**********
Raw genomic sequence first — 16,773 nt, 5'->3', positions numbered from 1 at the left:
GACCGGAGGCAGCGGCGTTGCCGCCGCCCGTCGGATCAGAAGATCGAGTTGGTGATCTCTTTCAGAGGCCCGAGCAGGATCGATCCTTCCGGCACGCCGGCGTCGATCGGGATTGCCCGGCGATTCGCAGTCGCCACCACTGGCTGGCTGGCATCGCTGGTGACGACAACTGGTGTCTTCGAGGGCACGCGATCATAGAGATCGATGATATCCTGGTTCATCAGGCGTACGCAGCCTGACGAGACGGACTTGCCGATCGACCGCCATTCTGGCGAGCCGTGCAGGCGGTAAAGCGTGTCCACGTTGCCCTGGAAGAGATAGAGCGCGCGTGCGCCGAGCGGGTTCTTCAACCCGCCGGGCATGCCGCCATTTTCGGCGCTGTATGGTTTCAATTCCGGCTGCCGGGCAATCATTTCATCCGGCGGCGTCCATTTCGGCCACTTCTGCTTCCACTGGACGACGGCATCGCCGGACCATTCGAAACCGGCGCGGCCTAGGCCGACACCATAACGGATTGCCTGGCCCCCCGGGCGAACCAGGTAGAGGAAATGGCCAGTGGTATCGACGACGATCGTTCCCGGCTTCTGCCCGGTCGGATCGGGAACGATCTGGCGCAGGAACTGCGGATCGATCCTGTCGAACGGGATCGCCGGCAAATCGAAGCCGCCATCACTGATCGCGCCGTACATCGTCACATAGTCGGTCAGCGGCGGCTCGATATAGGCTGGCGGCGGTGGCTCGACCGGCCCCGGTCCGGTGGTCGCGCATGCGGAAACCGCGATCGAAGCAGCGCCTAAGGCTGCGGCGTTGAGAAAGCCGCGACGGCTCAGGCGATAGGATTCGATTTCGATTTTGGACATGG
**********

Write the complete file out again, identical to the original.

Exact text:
Raw genomic sequence first — 16,773 nt, 5'->3', positions numbered from 1 at the left:
GACCGGAGGCAGCGGCGTTGCCGCCGCCCGTCGGATCAGAAGATCGAGTTGGTGATCTCTTTCAGAGGCCCGAGCAGGATCGATCCTTCCGGCACGCCGGCGTCGATCGGGATTGCCCGGCGATTCGCAGTCGCCACCACTGGCTGGCTGGCATCGCTGGTGACGACAACTGGTGTCTTCGAGGGCACGCGATCATAGAGATCGATGATATCCTGGTTCATCAGGCGTACGCAGCCTGACGAGACGGACTTGCCGATCGACCGCCATTCTGGCGAGCCGTGCAGGCGGTAAAGCGTGTCCACGTTGCCCTGGAAGAGATAGAGCGCGCGTGCGCCGAGCGGGTTCTTCAACCCGCCGGGCATGCCGCCATTTTCGGCGCTGTATGGTTTCAATTCCGGCTGCCGGGCAATCATTTCATCCGGCGGCGTCCATTTCGGCCACTTCTGCTTCCACTGGACGACGGCATCGCCGGACCATTCGAAACCGGCGCGGCCTAGGCCGACACCATAACGGATTGCCTGGCCCCCCGGGCGAACCAGGTAGAGGAAATGGCCAGTGGTATCGACGACGATCGTTCCCGGCTTCTGCCCGGTCGGATCGGGAACGATCTGGCGCAGGAACTGCGGATCGATCCTGTCGAACGGGATCGCCGGCAAATCGAAGCCGCCATCACTGATCGCGCCGTACATCGTCACATAGTCGGTCAGCGGCGGCTCGATATAGGCTGGCGGCGGTGGCTCGACCGGCCCCGGTCCGGTGGTCGCGCATGCGGAAACCGCGATCGAAGCAGCGCCTAAGGCTGCGGCGTTGAGAAAGCCGCGACGGCTCAGGCGATAGGATTCGATTTCGATTTTGGACATGG